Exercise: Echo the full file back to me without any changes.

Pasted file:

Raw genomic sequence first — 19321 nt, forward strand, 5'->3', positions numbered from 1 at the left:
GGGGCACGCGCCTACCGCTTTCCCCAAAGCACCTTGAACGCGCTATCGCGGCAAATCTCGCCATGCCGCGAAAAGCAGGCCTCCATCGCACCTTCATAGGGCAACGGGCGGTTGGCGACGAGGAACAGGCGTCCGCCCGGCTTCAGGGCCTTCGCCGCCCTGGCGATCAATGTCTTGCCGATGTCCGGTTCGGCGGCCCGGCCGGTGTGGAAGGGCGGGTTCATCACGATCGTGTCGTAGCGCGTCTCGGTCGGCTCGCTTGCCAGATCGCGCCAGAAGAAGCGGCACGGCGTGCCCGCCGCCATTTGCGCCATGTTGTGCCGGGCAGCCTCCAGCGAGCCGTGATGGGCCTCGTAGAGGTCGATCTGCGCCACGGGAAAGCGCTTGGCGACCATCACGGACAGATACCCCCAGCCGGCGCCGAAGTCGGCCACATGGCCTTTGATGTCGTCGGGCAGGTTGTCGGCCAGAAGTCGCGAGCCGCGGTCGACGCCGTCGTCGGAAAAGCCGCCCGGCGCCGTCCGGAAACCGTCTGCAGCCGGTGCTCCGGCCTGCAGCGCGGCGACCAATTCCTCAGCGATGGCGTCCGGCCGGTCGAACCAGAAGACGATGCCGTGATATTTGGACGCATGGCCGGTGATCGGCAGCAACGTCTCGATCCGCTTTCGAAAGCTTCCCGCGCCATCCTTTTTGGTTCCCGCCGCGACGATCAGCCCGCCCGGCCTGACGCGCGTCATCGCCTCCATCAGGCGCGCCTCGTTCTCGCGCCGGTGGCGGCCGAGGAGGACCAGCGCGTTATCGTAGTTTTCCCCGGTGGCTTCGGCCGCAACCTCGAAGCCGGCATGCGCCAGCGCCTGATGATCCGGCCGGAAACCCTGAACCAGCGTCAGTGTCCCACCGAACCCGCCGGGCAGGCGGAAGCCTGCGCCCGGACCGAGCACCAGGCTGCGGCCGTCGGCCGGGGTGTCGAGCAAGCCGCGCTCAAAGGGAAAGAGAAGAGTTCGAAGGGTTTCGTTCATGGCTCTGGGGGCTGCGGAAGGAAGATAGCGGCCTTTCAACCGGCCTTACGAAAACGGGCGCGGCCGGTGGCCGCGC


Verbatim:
Raw genomic sequence first — 19321 nt, forward strand, 5'->3', positions numbered from 1 at the left:
GGGGCACGCGCCTACCGCTTTCCCCAAAGCACCTTGAACGCGCTATCGCGGCAAATCTCGCCATGCCGCGAAAAGCAGGCCTCCATCGCACCTTCATAGGGCAACGGGCGGTTGGCGACGAGGAACAGGCGTCCGCCCGGCTTCAGGGCCTTCGCCGCCCTGGCGATCAATGTCTTGCCGATGTCCGGTTCGGCGGCCCGGCCGGTGTGGAAGGGCGGGTTCATCACGATCGTGTCGTAGCGCGTCTCGGTCGGCTCGCTTGCCAGATCGCGCCAGAAGAAGCGGCACGGCGTGCCCGCCGCCATTTGCGCCATGTTGTGCCGGGCAGCCTCCAGCGAGCCGTGATGGGCCTCGTAGAGGTCGATCTGCGCCACGGGAAAGCGCTTGGCGACCATCACGGACAGATACCCCCAGCCGGCGCCGAAGTCGGCCACATGGCCTTTGATGTCGTCGGGCAGGTTGTCGGCCAGAAGTCGCGAGCCGCGGTCGACGCCGTCGTCGGAAAAGCCGCCCGGCGCCGTCCGGAAACCGTCTGCAGCCGGTGCTCCGGCCTGCAGCGCGGCGACCAATTCCTCAGCGATGGCGTCCGGCCGGTCGAACCAGAAGACGATGCCGTGATATTTGGACGCATGGCCGGTGATCGGCAGCAACGTCTCGATCCGCTTTCGAAAGCTTCCCGCGCCATCCTTTTTGGTTCCCGCCGCGACGATCAGCCCGCCCGGCCTGACGCGCGTCATCGCCTCCATCAGGCGCGCCTCGTTCTCGCGCCGGTGGCGGCCGAGGAGGACCAGCGCGTTATCGTAGTTTTCCCCGGTGGCTTCGGCCGCAACCTCGAAGCCGGCATGCGCCAGCGCCTGATGATCCGGCCGGAAACCCTGAACCAGCGTCAGTGTCCCACCGAACCCGCCGGGCAGGCGGAAGCCTGCGCCCGGACCGAGCACCAGGCTGCGGCCGTCGGCCGGGGTGTCGAGCAAGCCGCGCTCAAAGGGAAAGAGAAGAGTTCGAAGGGTTTCGTTCATGGCTCTGGGGGCTGCGGAAGGAAGATAGCGGCCTTTCAACCGGCCTTACGAAAACGGGCGCGGCCGGTGGCCGCGC